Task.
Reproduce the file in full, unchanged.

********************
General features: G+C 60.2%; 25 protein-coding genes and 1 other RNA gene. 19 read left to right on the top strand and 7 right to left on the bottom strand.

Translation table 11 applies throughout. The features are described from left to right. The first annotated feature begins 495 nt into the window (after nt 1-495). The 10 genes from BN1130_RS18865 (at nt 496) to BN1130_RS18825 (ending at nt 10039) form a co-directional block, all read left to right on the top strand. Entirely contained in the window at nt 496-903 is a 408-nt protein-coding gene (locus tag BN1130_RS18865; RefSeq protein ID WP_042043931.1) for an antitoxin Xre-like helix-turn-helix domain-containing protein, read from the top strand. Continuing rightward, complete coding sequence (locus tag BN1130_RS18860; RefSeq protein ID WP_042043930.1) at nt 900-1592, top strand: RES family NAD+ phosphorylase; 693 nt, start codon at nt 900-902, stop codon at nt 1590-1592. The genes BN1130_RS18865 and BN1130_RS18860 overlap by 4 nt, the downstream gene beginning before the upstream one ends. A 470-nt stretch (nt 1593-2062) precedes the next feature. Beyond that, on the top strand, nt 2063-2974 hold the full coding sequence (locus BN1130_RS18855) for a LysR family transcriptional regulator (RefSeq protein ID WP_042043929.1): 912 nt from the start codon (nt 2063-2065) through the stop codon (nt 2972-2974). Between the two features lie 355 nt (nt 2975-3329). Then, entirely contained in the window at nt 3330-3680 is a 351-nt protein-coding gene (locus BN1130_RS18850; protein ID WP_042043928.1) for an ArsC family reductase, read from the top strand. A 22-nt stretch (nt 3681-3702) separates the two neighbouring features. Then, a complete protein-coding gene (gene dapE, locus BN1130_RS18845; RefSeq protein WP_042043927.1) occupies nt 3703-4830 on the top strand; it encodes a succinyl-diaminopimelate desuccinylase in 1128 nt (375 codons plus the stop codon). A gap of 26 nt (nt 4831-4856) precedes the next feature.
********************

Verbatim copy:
General features: G+C 60.2%; 25 protein-coding genes and 1 other RNA gene. 19 read left to right on the top strand and 7 right to left on the bottom strand.

Translation table 11 applies throughout. The features are described from left to right. The first annotated feature begins 495 nt into the window (after nt 1-495). The 10 genes from BN1130_RS18865 (at nt 496) to BN1130_RS18825 (ending at nt 10039) form a co-directional block, all read left to right on the top strand. Entirely contained in the window at nt 496-903 is a 408-nt protein-coding gene (locus tag BN1130_RS18865; RefSeq protein ID WP_042043931.1) for an antitoxin Xre-like helix-turn-helix domain-containing protein, read from the top strand. Continuing rightward, complete coding sequence (locus tag BN1130_RS18860; RefSeq protein ID WP_042043930.1) at nt 900-1592, top strand: RES family NAD+ phosphorylase; 693 nt, start codon at nt 900-902, stop codon at nt 1590-1592. The genes BN1130_RS18865 and BN1130_RS18860 overlap by 4 nt, the downstream gene beginning before the upstream one ends. A 470-nt stretch (nt 1593-2062) precedes the next feature. Beyond that, on the top strand, nt 2063-2974 hold the full coding sequence (locus BN1130_RS18855) for a LysR family transcriptional regulator (RefSeq protein ID WP_042043929.1): 912 nt from the start codon (nt 2063-2065) through the stop codon (nt 2972-2974). Between the two features lie 355 nt (nt 2975-3329). Then, entirely contained in the window at nt 3330-3680 is a 351-nt protein-coding gene (locus BN1130_RS18850; protein ID WP_042043928.1) for an ArsC family reductase, read from the top strand. A 22-nt stretch (nt 3681-3702) separates the two neighbouring features. Then, a complete protein-coding gene (gene dapE, locus BN1130_RS18845; RefSeq protein WP_042043927.1) occupies nt 3703-4830 on the top strand; it encodes a succinyl-diaminopimelate desuccinylase in 1128 nt (375 codons plus the stop codon). A gap of 26 nt (nt 4831-4856) precedes the next feature.